The Ghost of CCHA Yet to Come was genuinely disturbing, an uncommunicative figure with a shadowed face, wearing the most hideous combination of maize, red, gold, white and blue. I mean, it would have worked had it been done in a 1950s-ornament sort-of way, but the whole thing lacked subtlety and the skates were clearly rented.

Anyway, this ghost took me on a freaky, silent journey into the future, where tumbleweeds blew through the stands of Joe Louis Arena in spring. Then we hovered over our Washington, D.C., where I saw a vision of my name … on a place card … and a WCHA 2008-09 yearbook close to my side as I prepared for Wednesday practices and press conferences, a chilling reminder that the future looks very much like a not-too-distant past.

When I awoke, I found myself hugging the cats’ scratching post and muttering, “I do believe in shootouts! Oh, I do, I do, I do believe in shootouts!” Then I sent some home cooking to Ferris State and healed Mark Mitera’s knee before hoisting him up on my shoulder and carrying him down Saginaw Street. That last part would have been a lot more fun had he taken off his skates.

No more blots of mustard before bedtime for me.

All Right. Who Were You Then?

Well, we once knew them as the Michigan State Spartans. You know, the guys who won the 2007 national championship.

Now, they’re the Michigan State Spartans who stand alone in 11th place in the CCHA, one point ahead of last-place Western Michigan, one point behind ninth-place Bowling Green and Northern — and 16 points out of first place.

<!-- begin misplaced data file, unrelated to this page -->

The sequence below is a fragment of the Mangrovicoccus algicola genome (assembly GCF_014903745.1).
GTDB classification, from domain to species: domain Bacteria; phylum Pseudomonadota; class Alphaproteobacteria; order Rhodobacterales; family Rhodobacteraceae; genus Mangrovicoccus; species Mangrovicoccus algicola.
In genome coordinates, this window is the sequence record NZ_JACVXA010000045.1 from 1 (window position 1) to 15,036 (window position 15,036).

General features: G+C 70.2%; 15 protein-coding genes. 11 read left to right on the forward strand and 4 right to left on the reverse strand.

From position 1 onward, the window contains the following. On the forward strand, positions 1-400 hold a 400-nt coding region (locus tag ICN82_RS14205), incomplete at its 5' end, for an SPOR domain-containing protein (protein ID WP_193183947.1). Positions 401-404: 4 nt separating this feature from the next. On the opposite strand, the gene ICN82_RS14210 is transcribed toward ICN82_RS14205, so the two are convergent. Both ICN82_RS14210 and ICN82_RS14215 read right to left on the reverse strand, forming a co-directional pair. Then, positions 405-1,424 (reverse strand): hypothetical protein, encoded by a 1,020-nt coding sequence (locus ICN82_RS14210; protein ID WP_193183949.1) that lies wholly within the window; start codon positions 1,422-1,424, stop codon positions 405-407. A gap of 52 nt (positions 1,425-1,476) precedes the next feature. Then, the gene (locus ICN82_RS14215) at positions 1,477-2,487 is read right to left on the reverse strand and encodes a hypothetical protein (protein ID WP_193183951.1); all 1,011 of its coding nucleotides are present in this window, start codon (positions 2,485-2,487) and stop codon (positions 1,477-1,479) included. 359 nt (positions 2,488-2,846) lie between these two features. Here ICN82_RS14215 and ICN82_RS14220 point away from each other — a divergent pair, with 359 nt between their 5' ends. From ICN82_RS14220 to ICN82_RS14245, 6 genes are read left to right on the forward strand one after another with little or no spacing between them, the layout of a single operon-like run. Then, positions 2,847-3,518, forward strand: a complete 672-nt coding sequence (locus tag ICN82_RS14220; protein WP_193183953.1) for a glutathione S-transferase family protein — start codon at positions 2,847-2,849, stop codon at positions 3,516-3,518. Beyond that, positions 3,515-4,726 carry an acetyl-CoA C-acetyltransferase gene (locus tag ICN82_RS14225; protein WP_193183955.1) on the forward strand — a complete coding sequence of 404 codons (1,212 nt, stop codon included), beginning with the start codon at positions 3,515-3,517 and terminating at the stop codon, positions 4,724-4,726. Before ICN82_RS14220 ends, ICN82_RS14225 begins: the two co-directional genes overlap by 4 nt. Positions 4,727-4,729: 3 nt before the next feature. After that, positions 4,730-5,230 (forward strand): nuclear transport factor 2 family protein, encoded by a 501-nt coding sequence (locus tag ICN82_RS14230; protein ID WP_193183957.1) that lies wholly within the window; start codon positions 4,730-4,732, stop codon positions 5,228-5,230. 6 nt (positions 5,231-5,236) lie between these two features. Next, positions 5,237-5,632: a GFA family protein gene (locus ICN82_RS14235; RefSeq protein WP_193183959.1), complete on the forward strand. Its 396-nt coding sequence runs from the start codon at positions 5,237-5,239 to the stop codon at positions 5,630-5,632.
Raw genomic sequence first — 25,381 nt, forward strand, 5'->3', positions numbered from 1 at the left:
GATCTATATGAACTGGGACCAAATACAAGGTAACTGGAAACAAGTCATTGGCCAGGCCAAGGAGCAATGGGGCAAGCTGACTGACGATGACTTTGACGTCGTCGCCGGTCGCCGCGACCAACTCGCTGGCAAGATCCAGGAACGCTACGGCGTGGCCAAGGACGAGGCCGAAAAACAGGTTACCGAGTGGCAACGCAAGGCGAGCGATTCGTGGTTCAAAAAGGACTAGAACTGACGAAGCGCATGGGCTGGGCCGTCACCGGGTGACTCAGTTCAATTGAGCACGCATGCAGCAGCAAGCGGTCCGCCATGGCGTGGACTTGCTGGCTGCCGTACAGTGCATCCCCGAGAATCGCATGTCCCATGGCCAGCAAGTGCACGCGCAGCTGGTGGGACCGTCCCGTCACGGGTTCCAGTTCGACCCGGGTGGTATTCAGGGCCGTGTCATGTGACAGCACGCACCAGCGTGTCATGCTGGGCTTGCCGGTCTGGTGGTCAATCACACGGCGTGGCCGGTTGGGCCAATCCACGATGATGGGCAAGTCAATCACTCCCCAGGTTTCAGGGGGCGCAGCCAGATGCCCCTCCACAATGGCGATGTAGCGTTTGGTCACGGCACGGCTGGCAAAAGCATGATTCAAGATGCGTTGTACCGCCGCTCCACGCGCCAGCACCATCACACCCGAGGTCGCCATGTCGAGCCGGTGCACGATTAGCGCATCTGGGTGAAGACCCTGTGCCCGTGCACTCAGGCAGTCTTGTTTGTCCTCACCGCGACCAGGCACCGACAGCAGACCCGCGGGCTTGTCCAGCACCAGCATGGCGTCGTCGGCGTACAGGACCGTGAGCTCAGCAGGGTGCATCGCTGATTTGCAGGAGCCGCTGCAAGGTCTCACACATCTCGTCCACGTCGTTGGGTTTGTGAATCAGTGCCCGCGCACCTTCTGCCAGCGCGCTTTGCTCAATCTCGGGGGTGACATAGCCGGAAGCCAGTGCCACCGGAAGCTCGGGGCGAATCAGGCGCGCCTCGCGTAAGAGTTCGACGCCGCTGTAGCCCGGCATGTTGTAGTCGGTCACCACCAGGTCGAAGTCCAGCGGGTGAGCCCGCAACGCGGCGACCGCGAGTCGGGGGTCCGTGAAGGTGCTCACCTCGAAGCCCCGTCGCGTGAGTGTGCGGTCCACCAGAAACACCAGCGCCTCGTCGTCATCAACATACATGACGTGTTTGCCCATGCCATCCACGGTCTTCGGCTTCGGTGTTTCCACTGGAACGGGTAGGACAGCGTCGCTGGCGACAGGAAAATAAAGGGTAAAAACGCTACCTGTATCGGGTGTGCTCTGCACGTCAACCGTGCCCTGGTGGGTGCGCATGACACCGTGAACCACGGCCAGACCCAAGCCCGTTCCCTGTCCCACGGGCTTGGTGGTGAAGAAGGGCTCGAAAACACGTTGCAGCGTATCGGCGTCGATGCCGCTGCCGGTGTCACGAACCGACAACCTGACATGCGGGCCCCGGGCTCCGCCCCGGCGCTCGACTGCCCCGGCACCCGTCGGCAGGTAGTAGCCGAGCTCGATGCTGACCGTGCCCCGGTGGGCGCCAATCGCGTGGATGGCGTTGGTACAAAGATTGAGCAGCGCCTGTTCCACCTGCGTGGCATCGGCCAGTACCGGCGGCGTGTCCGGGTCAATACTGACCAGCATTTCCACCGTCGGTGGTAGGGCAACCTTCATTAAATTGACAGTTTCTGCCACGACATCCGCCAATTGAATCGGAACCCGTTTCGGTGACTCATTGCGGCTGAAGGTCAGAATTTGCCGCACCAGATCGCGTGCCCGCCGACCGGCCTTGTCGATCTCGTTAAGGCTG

My first Michigan-Michigan State regular season series was anticlimactic, but not for any way that I could have anticipated.

In both games, the Wolverines rose to meet the challenge of playing their archrival with an injury-shortened bench. In Friday’s 6-1 Michigan win, the Wolverines played good hockey with three unanswered goals in each of the second and third periods. In Saturday’s 5-3 win, Michigan did what every genuinely good team does, turning up the heat and simply taking control of the game as the third period progressed.

In doing so, UM swept MSU for the first time since 2004. “It has been a long time since we had our way with this team in two games, whether it was here [Munn Arena] or at our place,” said Michigan head coach Red Berenson. “It was a good weekend for us.”

Had their way with them — accurate, since even when the Spartans went ahead within the first two minutes of the third period Saturday on Dustin Gazley’s two goals 30 seconds apart they never looked as though they controlled the game.

In both games, Michigan State played uninspired hockey. In Friday’s contest, it didn’t look as though any two Spartans could make a single, crisp pass. Saturday, there was nothing MSU could do to sustain the momentum of Gazley’s two goals, nothing they could do once Michigan turned up the volume; the Wolverines scored three goals in the final three minutes of the game.